“It does not surprise me that almost every second Jew in Germany has already thought about leaving the country,” the foreign minister admitted.
By Benjamin Kerstein, The Algemeiner
Germany’s foreign minister expressed fear on Sunday that Jews may flee his country due to anti-Semitic violence and proposed an action plan to prevent it.
In a Spiegel op-ed, Foreign Minister Heiko Maas wrote, “Every day, Jewish citizens are openly attacked on our streets or threatened and insulted online. There were over 400 such incidents in Berlin alone over a period of six months last year — more than two per day.”
“In light of such figures, it does not surprise me that almost every second Jew in Germany has already thought about leaving the country,” he admitted. “But it pains me even more.”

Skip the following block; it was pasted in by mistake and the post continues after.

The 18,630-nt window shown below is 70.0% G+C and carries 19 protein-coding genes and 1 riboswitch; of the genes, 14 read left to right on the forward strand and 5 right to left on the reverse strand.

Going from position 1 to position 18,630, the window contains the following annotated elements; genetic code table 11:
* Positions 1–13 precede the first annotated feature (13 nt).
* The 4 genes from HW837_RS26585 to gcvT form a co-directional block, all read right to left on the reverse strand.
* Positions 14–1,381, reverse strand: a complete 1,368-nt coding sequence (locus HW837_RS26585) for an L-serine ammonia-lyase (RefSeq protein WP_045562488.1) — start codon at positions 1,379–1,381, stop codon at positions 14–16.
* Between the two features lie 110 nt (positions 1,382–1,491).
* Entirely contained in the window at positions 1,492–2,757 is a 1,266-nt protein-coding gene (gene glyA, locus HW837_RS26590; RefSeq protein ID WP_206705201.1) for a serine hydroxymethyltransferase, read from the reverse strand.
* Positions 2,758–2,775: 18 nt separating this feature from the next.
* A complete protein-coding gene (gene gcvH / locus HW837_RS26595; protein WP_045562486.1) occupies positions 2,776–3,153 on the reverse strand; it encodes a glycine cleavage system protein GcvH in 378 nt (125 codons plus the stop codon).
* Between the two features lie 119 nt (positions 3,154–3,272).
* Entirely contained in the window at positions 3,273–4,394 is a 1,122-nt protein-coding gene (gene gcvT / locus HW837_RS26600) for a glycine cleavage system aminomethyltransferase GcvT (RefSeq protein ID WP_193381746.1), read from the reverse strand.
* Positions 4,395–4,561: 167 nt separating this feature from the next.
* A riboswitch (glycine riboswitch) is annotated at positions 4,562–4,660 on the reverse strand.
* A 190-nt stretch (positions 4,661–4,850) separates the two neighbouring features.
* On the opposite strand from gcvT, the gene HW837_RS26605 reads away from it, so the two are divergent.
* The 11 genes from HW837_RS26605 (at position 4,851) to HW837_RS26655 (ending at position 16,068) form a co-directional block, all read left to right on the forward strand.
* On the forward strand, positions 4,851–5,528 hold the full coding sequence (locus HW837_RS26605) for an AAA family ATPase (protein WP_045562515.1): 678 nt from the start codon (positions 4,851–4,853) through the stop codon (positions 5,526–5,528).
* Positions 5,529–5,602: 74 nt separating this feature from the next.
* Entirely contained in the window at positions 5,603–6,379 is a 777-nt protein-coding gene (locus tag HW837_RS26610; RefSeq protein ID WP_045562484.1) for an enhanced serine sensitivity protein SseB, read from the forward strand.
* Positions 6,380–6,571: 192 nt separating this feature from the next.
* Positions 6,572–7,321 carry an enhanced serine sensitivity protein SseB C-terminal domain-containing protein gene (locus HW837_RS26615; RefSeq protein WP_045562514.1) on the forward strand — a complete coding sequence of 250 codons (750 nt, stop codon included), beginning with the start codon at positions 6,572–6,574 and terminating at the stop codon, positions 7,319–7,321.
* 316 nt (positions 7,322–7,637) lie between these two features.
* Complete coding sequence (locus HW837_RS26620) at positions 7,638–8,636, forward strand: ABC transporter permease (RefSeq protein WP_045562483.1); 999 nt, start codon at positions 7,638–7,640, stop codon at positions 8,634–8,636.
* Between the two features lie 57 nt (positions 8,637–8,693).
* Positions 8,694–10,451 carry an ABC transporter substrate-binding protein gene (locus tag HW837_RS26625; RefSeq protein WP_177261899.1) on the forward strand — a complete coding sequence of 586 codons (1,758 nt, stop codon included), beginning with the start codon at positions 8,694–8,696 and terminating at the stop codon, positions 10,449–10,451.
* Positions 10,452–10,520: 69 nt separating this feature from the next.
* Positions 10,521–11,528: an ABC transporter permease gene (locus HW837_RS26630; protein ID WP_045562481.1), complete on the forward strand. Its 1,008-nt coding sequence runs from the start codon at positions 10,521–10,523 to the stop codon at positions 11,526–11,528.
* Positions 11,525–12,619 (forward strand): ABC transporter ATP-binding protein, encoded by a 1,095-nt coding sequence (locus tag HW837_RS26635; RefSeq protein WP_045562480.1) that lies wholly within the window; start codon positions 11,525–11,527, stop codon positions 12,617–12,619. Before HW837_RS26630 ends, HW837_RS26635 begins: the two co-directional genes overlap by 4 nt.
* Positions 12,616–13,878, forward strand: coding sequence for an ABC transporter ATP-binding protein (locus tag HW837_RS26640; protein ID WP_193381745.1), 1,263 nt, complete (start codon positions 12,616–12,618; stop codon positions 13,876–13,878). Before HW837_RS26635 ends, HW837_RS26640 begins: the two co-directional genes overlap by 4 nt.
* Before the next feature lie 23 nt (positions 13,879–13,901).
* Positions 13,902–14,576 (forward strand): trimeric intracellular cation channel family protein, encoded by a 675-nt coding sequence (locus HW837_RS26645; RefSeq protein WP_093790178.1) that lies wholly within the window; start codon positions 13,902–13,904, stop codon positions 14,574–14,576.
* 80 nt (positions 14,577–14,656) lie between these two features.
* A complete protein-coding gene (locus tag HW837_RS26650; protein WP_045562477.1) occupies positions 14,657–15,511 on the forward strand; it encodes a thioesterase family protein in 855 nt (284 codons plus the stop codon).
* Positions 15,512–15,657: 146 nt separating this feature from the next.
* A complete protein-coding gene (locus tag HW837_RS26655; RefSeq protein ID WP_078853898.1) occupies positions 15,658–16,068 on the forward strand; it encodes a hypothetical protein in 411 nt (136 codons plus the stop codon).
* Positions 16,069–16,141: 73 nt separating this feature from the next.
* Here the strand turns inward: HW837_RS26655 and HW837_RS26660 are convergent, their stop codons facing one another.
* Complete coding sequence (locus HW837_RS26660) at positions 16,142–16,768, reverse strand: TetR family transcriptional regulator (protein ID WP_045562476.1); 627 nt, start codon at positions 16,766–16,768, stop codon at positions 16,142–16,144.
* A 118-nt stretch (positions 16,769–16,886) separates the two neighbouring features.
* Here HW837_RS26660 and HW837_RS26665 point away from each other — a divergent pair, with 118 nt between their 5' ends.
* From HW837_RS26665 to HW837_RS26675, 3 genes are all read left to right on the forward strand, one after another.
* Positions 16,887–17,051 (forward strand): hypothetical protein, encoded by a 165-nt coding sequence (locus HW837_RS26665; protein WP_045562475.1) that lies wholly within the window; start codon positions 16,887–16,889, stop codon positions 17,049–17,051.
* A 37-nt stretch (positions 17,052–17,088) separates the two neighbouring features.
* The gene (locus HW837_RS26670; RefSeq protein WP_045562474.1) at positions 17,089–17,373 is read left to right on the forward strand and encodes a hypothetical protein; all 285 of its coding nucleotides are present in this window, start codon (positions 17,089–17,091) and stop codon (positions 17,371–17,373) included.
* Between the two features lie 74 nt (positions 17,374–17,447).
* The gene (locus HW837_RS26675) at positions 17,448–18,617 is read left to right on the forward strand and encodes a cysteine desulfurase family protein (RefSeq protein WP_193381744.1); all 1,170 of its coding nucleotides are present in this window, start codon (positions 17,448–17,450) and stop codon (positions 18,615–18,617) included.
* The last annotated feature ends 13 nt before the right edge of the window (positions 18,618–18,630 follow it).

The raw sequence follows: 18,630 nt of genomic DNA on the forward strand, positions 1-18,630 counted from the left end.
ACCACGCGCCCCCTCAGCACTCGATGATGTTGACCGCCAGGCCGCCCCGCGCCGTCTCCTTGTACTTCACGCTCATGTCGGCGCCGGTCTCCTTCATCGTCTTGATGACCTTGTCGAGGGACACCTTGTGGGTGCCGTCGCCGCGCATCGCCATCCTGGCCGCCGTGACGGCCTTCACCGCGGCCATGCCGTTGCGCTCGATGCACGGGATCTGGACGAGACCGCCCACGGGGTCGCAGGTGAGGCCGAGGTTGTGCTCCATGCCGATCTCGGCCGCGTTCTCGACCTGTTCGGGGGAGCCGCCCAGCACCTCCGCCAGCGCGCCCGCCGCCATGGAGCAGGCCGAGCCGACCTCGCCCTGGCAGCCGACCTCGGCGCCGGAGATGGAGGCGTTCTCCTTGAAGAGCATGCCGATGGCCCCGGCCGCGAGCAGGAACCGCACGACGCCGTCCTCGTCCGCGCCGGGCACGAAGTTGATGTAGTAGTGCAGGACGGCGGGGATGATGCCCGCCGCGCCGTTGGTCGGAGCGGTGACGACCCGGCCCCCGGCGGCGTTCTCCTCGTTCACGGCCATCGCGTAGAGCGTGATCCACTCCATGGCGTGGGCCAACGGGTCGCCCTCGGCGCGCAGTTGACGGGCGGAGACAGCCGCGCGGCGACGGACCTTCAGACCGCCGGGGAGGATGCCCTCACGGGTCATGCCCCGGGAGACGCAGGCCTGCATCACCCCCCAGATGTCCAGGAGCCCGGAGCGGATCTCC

“We urgently need to take action so that such thoughts do not become bitter reality and large numbers of Jews do not leave Germany,” he said, calling this a “nightmare” and a “disgrace” considering Germany’s Nazi past.
To counter the rise of anti-Semitism, Maas proposed what should be a pan-European action plan.
The plan calls for creating a network of “commissioners” appointed by the member states to combat anti-Semitism and secure Jewish sites, fighting online hate speech by legal means, making Holocaust denial a crime and forming a global task force to fight it, and increasing Holocaust education in EU member states.
“Policymakers need to take more resolute action in the fight against anti-Semitism,” Maas wrote, “but there is one thing that their actions cannot do: replace the solidarity that arises when each of us takes a stand against anti-Semitism — on the street, in the schoolyard, and on the internet.”
This is the only way, he asserted, that Jews will believe that they “belong here as members of our society and that we are serious when we say now, 75 years after the liberation of Auschwitz: ‘Never Again!’”